Helm/Armor: As you can see from the UI above, Units can equip a Weapon, Helm, and Armor. But why have 3 categories? If I want players fighting to obtain items, why would I triple the pool of items that are available? This is an economy issue and something that might be needed or might not. If Units can just equip a single item, that may or may not be enough depth to bring the game’s ‘competitive shopping’ to life. This is another feature on the chopping block, and it would save me a lot of time on balance and content creation.
Public Domain Jam
The deadline for PDJam occurred yesterday and there was no way Ventura was ready to be gamified. There isn’t even a combat system! Nonetheless, do check out the submissions and support this wonderful Jam idea.
While I’m actually on Day 5 of Ventura, for some reason I haven’t posted anything… so here’s Day 1!
Let’s start with the GSD…
Ventura is a game about riding around a fictional representation of Renaissance Italy, visiting City-States in order to receive Tasks, recruit Mercenaries, purchase Equipment, and buy Commodities. This week I’ve been focusing on UI, as much of the game is spent navigating menus.
The City Screen is where most of the magic happens. It is here that you receive Tasks which can be completed for Gold. That Gold is then spent on hiring new Mercenaries and equipping them, increasing your strength and allowing you to do more rewarding Tasks and combat other players.
Day 1 was mainly the layout design and very simple navigation from opening the City Screen to entering the Tavern.
If you’re wondering where Basilio’s beautiful art is from; it’s Fire Emblem: Awakening. While I haven’t settled on an art style yet, I do like this modern manga look and a similar style was also seen in Might & Magic: Clash of Heroes
There’s just something I really like about the vibrant colours and diverse manga style combined with the more realistic proportions and less fantastical theme of… you know… real life!
Art is a long way away from being produced, so back to the meat ‘n potatoes…
The Overworld is where you’ll spend another significant portion of your time. Here you will receive the latest news (on the top left), can browse the mini-map (on the bottom left), and adjust your combat formation and units (on the bottom right). Combat is the most non-designed portion of the game so far, so I’ll be leaving that for later.
As I’m actually on Day 5, I have a lot more to show you… but I’ll probably give you the week’s update on Monday.
I’m quite pleased with how accessible the coding is for a 4X game. As I’m not delving into AI, it’s all a lot of UI systems and its turn based nature makes bug fixing and general logic so much easier! Therefore it’s very buildable.
However the problem is with design, iteration, and a massively convoluted assessment status. Remember why I cancelled Uffizi and Bard Life? Those games took too long to find the fun. PA4X has the same problem. It will take me weeks and months of design before it’s at a stage where players can say they enjoy the game. On top of that, it’s also a lot trickier to balance and design systems for a competitive 4X than a city-builder or idle game, so it just doesn’t make much sense to continue with it at this stage of The Plan.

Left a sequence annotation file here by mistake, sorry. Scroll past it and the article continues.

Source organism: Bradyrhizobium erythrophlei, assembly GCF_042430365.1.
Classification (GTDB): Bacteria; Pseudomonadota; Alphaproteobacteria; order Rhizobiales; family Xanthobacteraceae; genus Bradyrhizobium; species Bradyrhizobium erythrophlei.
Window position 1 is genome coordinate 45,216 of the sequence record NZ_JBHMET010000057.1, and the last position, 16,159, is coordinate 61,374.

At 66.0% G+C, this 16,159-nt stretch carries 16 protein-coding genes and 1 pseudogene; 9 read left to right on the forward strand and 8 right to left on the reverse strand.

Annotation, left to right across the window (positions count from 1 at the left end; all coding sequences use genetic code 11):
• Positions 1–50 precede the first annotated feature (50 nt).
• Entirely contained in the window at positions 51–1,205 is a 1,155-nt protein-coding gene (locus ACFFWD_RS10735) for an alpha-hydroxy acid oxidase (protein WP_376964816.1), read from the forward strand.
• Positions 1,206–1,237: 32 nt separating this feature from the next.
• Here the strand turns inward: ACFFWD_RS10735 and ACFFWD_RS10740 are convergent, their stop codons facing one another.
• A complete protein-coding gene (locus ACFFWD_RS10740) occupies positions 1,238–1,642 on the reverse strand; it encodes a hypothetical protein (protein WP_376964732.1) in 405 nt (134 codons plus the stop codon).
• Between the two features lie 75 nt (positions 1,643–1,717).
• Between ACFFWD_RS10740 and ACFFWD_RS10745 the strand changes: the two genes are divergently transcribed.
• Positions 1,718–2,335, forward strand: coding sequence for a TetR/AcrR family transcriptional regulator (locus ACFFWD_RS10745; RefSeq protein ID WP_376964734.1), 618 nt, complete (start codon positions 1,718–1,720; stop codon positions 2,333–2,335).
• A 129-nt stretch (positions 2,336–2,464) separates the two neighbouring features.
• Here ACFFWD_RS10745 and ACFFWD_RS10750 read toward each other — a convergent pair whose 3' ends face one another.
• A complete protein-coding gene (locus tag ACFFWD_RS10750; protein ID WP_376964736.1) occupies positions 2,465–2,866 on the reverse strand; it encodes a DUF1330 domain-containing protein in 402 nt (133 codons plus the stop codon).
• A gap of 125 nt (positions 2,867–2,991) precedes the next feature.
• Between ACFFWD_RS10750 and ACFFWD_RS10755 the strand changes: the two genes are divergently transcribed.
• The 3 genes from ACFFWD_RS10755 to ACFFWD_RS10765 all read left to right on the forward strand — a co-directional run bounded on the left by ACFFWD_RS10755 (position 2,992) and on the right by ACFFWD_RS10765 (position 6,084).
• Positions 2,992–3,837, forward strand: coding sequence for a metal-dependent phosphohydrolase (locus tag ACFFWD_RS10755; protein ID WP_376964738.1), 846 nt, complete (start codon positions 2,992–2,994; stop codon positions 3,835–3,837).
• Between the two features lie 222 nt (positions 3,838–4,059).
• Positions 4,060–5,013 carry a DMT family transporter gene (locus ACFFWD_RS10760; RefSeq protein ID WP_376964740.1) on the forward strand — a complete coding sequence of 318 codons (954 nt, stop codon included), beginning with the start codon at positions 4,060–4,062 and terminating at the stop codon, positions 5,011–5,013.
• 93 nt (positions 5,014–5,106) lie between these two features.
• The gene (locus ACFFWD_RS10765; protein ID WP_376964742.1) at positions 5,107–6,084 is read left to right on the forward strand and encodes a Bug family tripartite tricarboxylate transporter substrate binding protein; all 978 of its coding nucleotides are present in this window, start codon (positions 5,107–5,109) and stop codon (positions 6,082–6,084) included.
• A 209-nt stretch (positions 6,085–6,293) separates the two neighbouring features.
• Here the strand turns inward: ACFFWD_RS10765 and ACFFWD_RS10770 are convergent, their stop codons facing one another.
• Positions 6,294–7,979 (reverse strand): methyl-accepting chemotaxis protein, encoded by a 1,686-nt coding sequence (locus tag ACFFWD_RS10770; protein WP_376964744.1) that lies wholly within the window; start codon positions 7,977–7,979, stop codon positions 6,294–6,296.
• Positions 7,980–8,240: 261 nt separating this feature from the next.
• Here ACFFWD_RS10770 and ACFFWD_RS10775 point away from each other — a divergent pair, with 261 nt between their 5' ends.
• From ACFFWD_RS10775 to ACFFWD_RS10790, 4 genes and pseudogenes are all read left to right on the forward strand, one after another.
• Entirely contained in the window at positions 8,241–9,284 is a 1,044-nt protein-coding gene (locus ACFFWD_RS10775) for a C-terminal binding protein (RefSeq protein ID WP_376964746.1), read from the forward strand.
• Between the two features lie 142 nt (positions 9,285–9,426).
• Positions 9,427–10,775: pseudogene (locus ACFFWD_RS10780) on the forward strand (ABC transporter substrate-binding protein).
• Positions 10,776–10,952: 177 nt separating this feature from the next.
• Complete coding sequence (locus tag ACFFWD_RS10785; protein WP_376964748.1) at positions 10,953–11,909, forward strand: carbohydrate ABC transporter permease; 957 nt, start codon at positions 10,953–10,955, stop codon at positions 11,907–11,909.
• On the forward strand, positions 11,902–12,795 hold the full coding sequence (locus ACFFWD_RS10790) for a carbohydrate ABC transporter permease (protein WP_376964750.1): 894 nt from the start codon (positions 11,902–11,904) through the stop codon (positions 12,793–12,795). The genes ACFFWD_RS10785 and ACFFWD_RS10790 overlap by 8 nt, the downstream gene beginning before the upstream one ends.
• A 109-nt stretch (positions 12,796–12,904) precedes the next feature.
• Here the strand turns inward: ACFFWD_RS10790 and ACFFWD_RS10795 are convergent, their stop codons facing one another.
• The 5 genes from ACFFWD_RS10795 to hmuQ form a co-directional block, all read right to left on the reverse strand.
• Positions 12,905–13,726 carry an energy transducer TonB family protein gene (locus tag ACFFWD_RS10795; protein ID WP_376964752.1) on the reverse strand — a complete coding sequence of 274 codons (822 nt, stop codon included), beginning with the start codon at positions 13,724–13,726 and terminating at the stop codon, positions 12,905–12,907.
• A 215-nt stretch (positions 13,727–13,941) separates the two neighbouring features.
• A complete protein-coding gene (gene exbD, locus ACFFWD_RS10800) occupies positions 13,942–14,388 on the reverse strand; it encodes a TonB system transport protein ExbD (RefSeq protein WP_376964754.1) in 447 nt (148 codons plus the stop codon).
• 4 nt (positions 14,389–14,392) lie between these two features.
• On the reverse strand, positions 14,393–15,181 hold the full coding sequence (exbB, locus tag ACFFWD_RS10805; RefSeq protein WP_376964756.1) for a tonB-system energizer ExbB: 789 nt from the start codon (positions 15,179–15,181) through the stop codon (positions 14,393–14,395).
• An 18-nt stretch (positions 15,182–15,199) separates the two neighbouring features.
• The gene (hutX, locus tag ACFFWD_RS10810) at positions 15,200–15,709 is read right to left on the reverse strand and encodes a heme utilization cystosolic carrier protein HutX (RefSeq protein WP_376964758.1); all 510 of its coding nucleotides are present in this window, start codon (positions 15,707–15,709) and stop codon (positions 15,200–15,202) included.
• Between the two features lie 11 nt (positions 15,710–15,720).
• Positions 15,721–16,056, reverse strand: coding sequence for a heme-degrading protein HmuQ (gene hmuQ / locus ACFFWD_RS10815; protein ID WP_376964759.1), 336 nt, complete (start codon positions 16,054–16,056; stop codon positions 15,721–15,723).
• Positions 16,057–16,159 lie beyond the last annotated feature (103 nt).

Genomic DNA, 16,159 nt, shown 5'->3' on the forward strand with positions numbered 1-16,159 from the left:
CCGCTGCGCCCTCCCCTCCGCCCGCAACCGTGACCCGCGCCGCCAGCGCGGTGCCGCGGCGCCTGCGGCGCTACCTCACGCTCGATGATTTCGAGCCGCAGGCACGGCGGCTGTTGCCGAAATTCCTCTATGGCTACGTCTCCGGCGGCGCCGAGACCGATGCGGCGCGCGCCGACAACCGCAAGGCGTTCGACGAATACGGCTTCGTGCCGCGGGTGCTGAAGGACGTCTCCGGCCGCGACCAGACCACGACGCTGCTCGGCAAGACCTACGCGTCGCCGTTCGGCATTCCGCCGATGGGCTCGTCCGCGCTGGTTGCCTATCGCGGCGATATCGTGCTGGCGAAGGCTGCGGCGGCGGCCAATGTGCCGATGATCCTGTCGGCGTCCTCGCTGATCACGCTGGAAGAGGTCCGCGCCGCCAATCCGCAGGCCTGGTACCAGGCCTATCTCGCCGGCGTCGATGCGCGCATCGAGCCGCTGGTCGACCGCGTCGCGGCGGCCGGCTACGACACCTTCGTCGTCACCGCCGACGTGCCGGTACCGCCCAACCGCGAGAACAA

No greenlight for this game, I’m afraid!
So where am I now?
I’m 11 days before my deadline for The Plan. The Plan was created to help me find a candidate for IGF’s 2015 submission in October. June 1st is when I need to begin working on ‘The Game’. Here are the prototypes I have built during The Plan;
Project BR: A multiplayer survival deathmatch game where you’re given a procedurally generated character and must complete dramatic quests while attempting to survive. Status: Needs an iteration loop.
Grid Optimizer: A simple puzzle game based on optimizing grids. Status: Ready for initial playtests
Ludum Dare 32 Followup: I didn’t discuss this at all on the blog, but Ludum Dare 32 did give me a good candidate game that’s worth investigating. Status: Needs an iteration loop.
PA4X: See above. Status: Red Light
Candidate 3: See below!
As you can see, Project BR, Grid Optimizer and Ludum Dare 32 are all technically in the running.
I have very mixed personal opinions about all of them, which I’ll get into on June 1st. Nonetheless, I still want another candidate game as I’m not satisfied with this selection.
Public Domain Jam / Candidate 3
My final shot at a completely blue sky idea before The Plan ends is Public Domain Jam.
Candidate 3 is a game which I want to get barely playable for the Public Domain Jam deadline, but it is also much more than just a fire-and-forget Game Jam project. I’m aiming for two birds with one stone. A solid Game Jam entry as well as an IGF Candidate. Funnily enough, Public Domain Jam has brought me full circle. I’m back on Machiavelli for this one!
Ventura is the codename for this project, and it’s back to the Renaissance with me. Linking to Public Domain Jam’s goal of being inspired by publicly available written works, I’m using Machiavelli’s writings on the use of mercenaries in Renaissance Italy as the inspiration for this new game project.
Ventura is extremely exciting to me as it brings together so many things I find intensely interesting in the field of Game Design.
It is a medium-term session multiplayer contest, akin to a Dota or League of Legends. I want the game to last around 30-40 minutes.
It involves competing with others, but not just through combat. Economy and strategic development decisions play a massive part.
In Ventura you are one of 4 mercenary captains who is tasked with protecting the City-States of Italy from external threats. You compete with others to fulfil quests and contracts, in the same world.
It’s similar to an MMO RPG quest region, but the core game is built around the idea of making it competitive. You compete for fortune, you compete to find the greatest recruits, you compete to acquire the most powerful loot. Everything that spawns in the game is limited.
When PvE is done, towards the end of the match, PvP begins and you take all that preparation and strategy into a fight to prove who is the strongest Capitano di Ventura.
Like Dota, where you experience an entire RPG in a single session, Ventura gives you a similar experience; but as a distilled MMORPG.